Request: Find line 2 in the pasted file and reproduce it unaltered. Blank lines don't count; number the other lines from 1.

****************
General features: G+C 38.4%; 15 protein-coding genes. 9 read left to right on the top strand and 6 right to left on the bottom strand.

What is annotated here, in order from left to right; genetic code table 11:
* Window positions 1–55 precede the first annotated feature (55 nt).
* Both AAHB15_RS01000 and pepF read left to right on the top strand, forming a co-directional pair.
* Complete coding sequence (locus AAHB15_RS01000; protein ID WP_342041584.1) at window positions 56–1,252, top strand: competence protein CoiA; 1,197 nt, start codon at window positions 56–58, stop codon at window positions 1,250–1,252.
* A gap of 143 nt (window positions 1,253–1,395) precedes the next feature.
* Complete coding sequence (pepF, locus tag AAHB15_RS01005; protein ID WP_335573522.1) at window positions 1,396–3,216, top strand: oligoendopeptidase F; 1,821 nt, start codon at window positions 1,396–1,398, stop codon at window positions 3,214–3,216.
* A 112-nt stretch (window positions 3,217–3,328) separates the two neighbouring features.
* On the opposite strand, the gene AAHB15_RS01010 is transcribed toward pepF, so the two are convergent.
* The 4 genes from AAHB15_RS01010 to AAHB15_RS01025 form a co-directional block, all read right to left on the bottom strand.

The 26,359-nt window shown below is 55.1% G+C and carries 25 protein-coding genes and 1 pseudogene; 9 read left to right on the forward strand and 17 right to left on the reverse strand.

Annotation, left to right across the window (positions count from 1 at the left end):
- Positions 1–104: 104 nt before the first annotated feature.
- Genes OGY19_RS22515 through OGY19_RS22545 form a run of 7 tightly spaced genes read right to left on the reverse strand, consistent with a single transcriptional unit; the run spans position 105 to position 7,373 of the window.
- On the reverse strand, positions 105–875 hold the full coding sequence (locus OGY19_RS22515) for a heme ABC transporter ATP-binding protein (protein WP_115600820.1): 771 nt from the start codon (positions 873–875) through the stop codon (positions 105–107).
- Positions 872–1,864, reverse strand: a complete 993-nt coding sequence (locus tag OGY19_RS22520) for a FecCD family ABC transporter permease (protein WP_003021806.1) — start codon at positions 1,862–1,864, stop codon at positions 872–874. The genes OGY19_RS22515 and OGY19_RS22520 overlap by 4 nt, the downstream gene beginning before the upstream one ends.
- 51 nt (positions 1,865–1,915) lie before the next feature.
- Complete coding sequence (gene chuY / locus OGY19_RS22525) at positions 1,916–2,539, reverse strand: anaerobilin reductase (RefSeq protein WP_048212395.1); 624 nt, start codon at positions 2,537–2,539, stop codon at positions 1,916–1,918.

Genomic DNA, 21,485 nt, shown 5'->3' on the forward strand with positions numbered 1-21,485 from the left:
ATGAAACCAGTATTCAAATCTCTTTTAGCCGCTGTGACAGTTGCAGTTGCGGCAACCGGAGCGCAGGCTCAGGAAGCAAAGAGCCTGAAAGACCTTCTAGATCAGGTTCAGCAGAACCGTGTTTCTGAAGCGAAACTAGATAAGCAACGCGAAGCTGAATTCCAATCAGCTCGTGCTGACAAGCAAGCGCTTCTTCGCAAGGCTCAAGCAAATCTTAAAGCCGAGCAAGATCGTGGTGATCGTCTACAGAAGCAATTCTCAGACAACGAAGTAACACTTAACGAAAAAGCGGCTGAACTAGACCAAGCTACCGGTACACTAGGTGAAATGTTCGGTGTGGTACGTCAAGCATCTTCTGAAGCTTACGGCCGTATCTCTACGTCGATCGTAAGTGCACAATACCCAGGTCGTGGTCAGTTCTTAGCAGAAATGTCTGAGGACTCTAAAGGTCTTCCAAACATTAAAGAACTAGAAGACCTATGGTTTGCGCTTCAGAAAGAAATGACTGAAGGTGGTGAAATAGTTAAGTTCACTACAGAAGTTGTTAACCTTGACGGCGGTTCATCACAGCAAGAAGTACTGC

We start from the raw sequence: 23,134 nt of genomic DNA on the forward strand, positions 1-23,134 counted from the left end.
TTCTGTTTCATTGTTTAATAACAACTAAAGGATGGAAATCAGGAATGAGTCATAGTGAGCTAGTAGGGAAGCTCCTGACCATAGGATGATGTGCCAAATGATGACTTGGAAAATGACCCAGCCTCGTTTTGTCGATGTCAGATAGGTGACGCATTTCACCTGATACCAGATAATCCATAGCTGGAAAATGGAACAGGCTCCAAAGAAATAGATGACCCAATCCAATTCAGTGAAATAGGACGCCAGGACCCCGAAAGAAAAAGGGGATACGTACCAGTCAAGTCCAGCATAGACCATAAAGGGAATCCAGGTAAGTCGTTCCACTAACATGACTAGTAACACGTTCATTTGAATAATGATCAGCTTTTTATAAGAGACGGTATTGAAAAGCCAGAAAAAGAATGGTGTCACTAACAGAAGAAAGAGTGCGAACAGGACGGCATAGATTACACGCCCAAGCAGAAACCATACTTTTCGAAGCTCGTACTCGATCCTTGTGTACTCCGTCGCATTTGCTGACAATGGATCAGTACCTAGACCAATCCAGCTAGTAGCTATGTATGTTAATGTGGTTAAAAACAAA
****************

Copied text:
What is annotated here, in order from left to right; genetic code table 11: